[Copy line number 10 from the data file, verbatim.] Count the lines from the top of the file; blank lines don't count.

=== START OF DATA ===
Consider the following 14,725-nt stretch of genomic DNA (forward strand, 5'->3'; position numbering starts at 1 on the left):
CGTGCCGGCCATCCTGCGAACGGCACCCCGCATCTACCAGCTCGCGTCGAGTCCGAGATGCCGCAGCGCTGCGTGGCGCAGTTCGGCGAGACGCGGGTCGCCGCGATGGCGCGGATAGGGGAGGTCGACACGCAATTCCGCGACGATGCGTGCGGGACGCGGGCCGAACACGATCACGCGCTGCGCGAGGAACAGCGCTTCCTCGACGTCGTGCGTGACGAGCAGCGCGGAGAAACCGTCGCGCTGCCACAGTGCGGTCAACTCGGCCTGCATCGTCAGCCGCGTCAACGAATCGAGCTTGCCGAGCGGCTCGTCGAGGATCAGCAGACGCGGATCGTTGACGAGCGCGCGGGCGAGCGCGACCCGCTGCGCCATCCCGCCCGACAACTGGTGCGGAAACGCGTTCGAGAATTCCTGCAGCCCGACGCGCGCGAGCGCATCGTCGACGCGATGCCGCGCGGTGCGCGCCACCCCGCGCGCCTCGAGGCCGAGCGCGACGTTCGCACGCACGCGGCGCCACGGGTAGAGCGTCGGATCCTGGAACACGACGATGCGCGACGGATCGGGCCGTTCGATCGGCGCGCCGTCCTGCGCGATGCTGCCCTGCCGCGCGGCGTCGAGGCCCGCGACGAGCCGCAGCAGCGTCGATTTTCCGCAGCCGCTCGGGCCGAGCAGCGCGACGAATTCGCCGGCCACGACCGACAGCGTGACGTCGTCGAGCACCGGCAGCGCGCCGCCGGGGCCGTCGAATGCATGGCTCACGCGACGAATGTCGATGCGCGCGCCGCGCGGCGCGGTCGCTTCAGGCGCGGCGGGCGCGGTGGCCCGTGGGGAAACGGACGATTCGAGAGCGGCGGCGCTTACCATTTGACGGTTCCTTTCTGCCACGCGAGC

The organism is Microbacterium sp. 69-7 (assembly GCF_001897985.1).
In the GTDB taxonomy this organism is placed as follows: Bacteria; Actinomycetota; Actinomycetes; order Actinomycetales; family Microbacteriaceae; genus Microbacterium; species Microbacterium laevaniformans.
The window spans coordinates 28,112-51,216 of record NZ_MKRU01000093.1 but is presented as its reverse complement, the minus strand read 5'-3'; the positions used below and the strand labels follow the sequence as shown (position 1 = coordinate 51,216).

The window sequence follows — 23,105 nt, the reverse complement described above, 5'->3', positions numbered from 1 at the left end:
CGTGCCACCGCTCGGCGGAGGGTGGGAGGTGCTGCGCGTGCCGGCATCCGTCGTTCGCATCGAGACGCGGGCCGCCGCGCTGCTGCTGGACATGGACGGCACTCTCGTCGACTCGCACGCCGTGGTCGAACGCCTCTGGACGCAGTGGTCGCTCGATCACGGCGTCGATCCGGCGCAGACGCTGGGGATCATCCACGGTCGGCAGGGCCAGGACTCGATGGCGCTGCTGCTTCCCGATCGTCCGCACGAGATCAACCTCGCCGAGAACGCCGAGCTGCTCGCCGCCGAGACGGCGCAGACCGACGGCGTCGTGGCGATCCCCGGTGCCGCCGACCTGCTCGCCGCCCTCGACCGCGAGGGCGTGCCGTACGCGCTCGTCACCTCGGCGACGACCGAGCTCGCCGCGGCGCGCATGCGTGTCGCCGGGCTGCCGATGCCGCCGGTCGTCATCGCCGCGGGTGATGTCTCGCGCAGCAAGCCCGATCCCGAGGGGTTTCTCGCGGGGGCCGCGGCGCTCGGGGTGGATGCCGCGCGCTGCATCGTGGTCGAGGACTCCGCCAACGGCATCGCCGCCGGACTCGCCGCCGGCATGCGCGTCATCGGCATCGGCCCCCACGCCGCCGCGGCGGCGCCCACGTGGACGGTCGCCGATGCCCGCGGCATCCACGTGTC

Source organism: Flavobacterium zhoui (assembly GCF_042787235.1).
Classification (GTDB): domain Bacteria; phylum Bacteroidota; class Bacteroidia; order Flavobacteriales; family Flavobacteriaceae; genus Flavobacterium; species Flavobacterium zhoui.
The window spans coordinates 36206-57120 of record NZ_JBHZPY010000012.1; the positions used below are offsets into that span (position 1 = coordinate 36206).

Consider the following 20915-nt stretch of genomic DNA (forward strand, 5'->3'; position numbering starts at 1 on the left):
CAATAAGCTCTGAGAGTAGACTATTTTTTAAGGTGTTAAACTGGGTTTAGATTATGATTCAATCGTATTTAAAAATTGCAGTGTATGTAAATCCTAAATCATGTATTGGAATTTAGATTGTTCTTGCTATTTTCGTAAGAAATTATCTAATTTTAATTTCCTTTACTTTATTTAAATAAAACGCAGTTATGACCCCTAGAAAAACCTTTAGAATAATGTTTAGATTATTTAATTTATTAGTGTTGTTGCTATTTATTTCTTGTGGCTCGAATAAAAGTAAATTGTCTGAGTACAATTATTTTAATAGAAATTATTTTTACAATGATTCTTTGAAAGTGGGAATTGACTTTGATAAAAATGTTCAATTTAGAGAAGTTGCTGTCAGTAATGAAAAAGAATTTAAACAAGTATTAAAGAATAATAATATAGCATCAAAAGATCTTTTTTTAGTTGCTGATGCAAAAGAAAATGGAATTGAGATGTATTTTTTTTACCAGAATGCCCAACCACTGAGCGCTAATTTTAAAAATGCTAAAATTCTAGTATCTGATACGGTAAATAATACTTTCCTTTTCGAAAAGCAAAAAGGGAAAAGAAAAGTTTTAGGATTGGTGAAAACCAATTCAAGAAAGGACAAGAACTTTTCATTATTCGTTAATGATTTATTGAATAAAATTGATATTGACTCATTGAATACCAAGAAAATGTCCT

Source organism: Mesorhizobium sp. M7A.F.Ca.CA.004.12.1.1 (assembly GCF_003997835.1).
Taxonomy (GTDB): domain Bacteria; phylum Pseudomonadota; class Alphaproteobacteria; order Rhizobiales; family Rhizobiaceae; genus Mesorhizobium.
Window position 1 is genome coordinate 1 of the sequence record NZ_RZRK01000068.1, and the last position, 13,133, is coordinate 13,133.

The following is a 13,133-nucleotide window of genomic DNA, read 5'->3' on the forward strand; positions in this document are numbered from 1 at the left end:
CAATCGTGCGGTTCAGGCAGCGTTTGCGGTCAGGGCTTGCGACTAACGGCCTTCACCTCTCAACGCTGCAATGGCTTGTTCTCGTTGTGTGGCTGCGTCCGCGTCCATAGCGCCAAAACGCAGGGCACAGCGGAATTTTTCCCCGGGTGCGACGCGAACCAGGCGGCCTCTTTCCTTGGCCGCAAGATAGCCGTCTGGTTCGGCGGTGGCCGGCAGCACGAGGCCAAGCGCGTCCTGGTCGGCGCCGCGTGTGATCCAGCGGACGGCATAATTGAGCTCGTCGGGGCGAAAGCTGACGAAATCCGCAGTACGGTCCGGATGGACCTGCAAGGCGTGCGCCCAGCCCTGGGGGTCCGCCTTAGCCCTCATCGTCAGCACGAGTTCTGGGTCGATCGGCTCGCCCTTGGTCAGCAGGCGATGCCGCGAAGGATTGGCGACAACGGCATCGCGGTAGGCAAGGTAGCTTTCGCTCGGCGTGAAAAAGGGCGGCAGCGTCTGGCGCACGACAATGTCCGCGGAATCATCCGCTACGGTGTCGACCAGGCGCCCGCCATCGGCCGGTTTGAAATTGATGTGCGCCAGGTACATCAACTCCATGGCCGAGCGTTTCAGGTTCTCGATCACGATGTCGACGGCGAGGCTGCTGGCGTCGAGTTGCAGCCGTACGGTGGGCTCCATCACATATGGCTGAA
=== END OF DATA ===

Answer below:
The window spans coordinates 36206-57120 of record NZ_JBHZPY010000012.1; the positions used below are offsets into that span (position 1 = coordinate 36206).